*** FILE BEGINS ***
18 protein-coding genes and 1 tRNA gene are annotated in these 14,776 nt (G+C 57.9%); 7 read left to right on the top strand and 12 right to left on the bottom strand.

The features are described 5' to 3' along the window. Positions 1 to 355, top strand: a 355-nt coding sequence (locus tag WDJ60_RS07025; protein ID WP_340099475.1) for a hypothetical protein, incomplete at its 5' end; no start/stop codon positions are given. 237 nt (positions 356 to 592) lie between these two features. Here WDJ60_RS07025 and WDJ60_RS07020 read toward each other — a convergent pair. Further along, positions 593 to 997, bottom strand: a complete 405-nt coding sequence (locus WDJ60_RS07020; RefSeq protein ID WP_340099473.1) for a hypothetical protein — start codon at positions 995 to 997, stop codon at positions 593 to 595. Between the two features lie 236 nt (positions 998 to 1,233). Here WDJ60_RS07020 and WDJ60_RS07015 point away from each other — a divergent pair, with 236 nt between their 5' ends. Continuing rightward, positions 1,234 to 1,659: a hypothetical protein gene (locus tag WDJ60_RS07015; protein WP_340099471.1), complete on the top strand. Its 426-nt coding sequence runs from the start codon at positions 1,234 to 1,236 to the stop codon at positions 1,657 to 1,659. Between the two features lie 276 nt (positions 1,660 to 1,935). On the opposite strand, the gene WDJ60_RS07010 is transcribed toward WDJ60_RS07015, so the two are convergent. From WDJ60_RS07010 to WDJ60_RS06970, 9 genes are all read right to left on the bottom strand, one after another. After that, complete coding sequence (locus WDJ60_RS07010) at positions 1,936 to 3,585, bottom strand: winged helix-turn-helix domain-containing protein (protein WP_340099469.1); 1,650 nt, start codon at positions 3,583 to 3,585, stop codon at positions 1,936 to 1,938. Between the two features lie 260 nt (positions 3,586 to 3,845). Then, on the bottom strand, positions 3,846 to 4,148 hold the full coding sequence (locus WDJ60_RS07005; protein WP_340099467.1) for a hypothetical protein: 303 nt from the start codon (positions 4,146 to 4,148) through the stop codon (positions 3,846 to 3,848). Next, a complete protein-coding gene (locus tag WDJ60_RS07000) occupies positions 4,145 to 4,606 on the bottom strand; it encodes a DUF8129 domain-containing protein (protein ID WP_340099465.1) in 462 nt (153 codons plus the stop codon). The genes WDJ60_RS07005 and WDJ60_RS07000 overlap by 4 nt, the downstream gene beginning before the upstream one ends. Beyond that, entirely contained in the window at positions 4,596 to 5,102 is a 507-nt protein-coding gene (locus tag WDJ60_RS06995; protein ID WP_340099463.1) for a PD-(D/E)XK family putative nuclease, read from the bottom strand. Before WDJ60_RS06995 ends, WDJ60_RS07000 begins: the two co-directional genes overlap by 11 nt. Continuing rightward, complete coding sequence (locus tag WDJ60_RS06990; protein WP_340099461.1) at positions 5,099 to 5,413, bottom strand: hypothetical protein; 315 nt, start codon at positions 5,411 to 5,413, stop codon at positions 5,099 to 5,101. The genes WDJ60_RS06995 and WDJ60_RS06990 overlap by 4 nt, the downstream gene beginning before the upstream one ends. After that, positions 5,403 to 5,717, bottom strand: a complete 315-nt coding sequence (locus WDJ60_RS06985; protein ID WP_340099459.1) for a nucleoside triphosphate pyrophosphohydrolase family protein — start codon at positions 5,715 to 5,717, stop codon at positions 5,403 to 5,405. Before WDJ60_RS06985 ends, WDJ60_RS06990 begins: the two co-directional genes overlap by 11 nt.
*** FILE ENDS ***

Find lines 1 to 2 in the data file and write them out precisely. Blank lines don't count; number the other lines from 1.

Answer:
18 protein-coding genes and 1 tRNA gene are annotated in these 14,776 nt (G+C 57.9%); 7 read left to right on the top strand and 12 right to left on the bottom strand.

The features are described 5' to 3' along the window. Positions 1 to 355, top strand: a 355-nt coding sequence (locus tag WDJ60_RS07025; protein ID WP_340099475.1) for a hypothetical protein, incomplete at its 5' end; no start/stop codon positions are given. 237 nt (positions 356 to 592) lie between these two features. Here WDJ60_RS07025 and WDJ60_RS07020 read toward each other — a convergent pair. Further along, positions 593 to 997, bottom strand: a complete 405-nt coding sequence (locus WDJ60_RS07020; RefSeq protein ID WP_340099473.1) for a hypothetical protein — start codon at positions 995 to 997, stop codon at positions 593 to 595. Between the two features lie 236 nt (positions 998 to 1,233). Here WDJ60_RS07020 and WDJ60_RS07015 point away from each other — a divergent pair, with 236 nt between their 5' ends. Continuing rightward, positions 1,234 to 1,659: a hypothetical protein gene (locus tag WDJ60_RS07015; protein WP_340099471.1), complete on the top strand. Its 426-nt coding sequence runs from the start codon at positions 1,234 to 1,236 to the stop codon at positions 1,657 to 1,659. Between the two features lie 276 nt (positions 1,660 to 1,935). On the opposite strand, the gene WDJ60_RS07010 is transcribed toward WDJ60_RS07015, so the two are convergent. From WDJ60_RS07010 to WDJ60_RS06970, 9 genes are all read right to left on the bottom strand, one after another. After that, complete coding sequence (locus WDJ60_RS07010) at positions 1,936 to 3,585, bottom strand: winged helix-turn-helix domain-containing protein (protein WP_340099469.1); 1,650 nt, start codon at positions 3,583 to 3,585, stop codon at positions 1,936 to 1,938. Between the two features lie 260 nt (positions 3,586 to 3,845). Then, on the bottom strand, positions 3,846 to 4,148 hold the full coding sequence (locus WDJ60_RS07005; protein WP_340099467.1) for a hypothetical protein: 303 nt from the start codon (positions 4,146 to 4,148) through the stop codon (positions 3,846 to 3,848). Next, a complete protein-coding gene (locus tag WDJ60_RS07000) occupies positions 4,145 to 4,606 on the bottom strand; it encodes a DUF8129 domain-containing protein (protein ID WP_340099465.1) in 462 nt (153 codons plus the stop codon). The genes WDJ60_RS07005 and WDJ60_RS07000 overlap by 4 nt, the downstream gene beginning before the upstream one ends. Beyond that, entirely contained in the window at positions 4,596 to 5,102 is a 507-nt protein-coding gene (locus tag WDJ60_RS06995; protein ID WP_340099463.1) for a PD-(D/E)XK family putative nuclease, read from the bottom strand. Before WDJ60_RS06995 ends, WDJ60_RS07000 begins: the two co-directional genes overlap by 11 nt. Continuing rightward, complete coding sequence (locus tag WDJ60_RS06990; protein WP_340099461.1) at positions 5,099 to 5,413, bottom strand: hypothetical protein; 315 nt, start codon at positions 5,411 to 5,413, stop codon at positions 5,099 to 5,101. The genes WDJ60_RS06995 and WDJ60_RS06990 overlap by 4 nt, the downstream gene beginning before the upstream one ends. After that, positions 5,403 to 5,717, bottom strand: a complete 315-nt coding sequence (locus WDJ60_RS06985; protein ID WP_340099459.1) for a nucleoside triphosphate pyrophosphohydrolase family protein — start codon at positions 5,715 to 5,717, stop codon at positions 5,403 to 5,405. Before WDJ60_RS06985 ends, WDJ60_RS06990 begins: the two co-directional genes overlap by 11 nt.